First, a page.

They cursed at Nagy-Rizzuto. She said they were furious. A teen whirled and said they were going to "break" her.

That's when one of the young women shoved Nagy-Rizzuto against a storefront wall. Nagy-Rizzuto bounced off and kept following them, calling for her bag. The larger teen again turned and ran toward her, this time shoving her toward traffic.

Cars drove past. Nagy-Rizzuto still had her phone. Crying in frustration, she punched in the numbers and called 911. As she stood there, telling a dispatcher the story, a car pulled up.

It was Segal and Rose.

"Did those girls take your bag?" Segal asked.

Rose opened the door. Nagy-Rizzuto jumped in, still talking to the police. They pursued the teens, who ran down Bridgeman Street, they said, and disappeared behind a house.

No one could be sure that the teens weren't carrying weapons, Rose said. Segal pulled over to wait for officers. One of the young women emerged from behind the house, carrying the unzipped bag. Rose and Segal called to her, telling her to return it. She ran over and hurled the bag toward the car window.

Nagy-Rizzuto looked inside. Her pink wallet was missing. She saw it protruding from the teen's pocket.

"Just give us the wallet," Rose called to the teen.

"I don't have … " the teen said, cursing, and again began to run.

Within moments, the first police car pulled up.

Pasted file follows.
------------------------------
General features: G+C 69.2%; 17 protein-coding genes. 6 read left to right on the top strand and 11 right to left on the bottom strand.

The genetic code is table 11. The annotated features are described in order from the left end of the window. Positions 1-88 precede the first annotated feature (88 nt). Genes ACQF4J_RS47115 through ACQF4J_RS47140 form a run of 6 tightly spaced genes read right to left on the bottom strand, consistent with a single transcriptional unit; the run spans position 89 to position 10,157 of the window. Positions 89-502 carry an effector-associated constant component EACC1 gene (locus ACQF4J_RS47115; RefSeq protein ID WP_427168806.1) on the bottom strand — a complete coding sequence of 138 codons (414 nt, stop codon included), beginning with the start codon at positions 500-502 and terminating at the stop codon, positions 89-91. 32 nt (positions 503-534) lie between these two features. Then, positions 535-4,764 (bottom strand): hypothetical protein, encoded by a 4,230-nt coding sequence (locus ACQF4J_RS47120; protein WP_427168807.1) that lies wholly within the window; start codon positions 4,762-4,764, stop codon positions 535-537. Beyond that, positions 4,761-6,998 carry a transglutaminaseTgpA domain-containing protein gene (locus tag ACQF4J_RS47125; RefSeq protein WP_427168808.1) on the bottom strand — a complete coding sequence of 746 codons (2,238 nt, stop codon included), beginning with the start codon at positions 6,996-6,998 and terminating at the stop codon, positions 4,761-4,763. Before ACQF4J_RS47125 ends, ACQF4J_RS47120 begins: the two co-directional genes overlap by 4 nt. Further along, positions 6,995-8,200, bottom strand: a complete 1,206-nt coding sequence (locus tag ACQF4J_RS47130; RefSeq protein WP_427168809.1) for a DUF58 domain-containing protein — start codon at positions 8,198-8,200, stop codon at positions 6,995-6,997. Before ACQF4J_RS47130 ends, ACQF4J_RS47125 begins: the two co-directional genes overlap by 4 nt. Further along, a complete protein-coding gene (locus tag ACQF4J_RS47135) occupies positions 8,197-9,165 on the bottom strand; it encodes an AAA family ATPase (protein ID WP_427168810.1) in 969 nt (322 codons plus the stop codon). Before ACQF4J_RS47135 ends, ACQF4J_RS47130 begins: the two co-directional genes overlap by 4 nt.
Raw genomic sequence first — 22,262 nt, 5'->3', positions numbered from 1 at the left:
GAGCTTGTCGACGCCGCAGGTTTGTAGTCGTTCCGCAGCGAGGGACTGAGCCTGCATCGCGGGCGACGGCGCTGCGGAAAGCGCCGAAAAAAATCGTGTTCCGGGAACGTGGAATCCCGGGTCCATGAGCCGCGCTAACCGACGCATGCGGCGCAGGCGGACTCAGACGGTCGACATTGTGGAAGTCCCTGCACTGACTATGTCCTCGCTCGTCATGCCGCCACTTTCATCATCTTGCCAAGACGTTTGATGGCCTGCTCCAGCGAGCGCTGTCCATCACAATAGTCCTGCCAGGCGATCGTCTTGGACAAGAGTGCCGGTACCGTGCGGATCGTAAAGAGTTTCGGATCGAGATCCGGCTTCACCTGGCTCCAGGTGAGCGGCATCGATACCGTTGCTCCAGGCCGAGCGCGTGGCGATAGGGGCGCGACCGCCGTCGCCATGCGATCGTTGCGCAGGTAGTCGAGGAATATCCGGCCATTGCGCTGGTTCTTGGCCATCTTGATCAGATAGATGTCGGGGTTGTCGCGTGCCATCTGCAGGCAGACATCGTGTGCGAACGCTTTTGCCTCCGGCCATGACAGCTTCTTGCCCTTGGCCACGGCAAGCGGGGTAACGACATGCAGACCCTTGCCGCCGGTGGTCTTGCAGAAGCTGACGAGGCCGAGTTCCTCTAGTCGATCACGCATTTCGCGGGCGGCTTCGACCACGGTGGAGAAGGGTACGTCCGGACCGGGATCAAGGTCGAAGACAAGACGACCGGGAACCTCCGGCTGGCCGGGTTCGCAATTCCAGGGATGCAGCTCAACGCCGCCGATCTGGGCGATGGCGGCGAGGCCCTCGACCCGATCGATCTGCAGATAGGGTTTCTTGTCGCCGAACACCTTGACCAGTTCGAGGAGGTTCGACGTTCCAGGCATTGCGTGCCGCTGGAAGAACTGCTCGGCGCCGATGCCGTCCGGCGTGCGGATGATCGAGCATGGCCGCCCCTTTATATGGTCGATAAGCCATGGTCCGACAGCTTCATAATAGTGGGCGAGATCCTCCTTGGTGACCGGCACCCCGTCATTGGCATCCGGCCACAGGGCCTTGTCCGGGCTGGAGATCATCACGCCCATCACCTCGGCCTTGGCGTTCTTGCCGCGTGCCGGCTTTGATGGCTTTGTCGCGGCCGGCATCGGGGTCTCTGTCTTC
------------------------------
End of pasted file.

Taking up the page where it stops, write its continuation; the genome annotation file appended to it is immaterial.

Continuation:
The officers didn't need much time to apprehend both of the teens, one of whom had managed to change her shirt in an attempt to avoid being caught. Police charged the two teenagers, who could receive youthful offender status, with second-degree robbery.

Investigators were able to make the arrests for one simple reason, according to Beaty, the deputy commissioner: Segal and Rose made the decision to turn around. In September, Beaty handled the presentation when they were honored by police with a civilian award of merit. Segal was visiting family in South Korea and couldn't be there for the ceremony.

The intervention triggered a friendship. Rose and Nagy-Rizzuto occasionally send emails or communicate by Facebook, simply to see how everything is going. To Rose, the incident remains a kind of instant reflection on human nature.

"I think we both knew we couldn't sleep that night if we didn't help," he said, speaking for himself and Segal.

Yet he thinks about all the cars that drove past, and he wonders why. Maybe some motorists thought it was a disagreement among friends, and hesitated to step in. Others might have simply been afraid, fearing the teens would attack them, as well.

The most upsetting incidents, Rose said, involved people who slowed down to film the pursuit, as if a robbery in broad daylight was a game.

As for Nagy-Rizzuto, who regained everything except the $13 from her wallet, the lesson becomes clearer with time. In the City of Good Neighbors, she doesn't focus on the motorists who saw her plight, and declined to stop.

She's just thankful that some "really good people" needed extra time to find the cream of tartar.

Sean Kirst is a columnist with The Buffalo News. Email him at skirst@buffnews.com or read more of his work in this archive.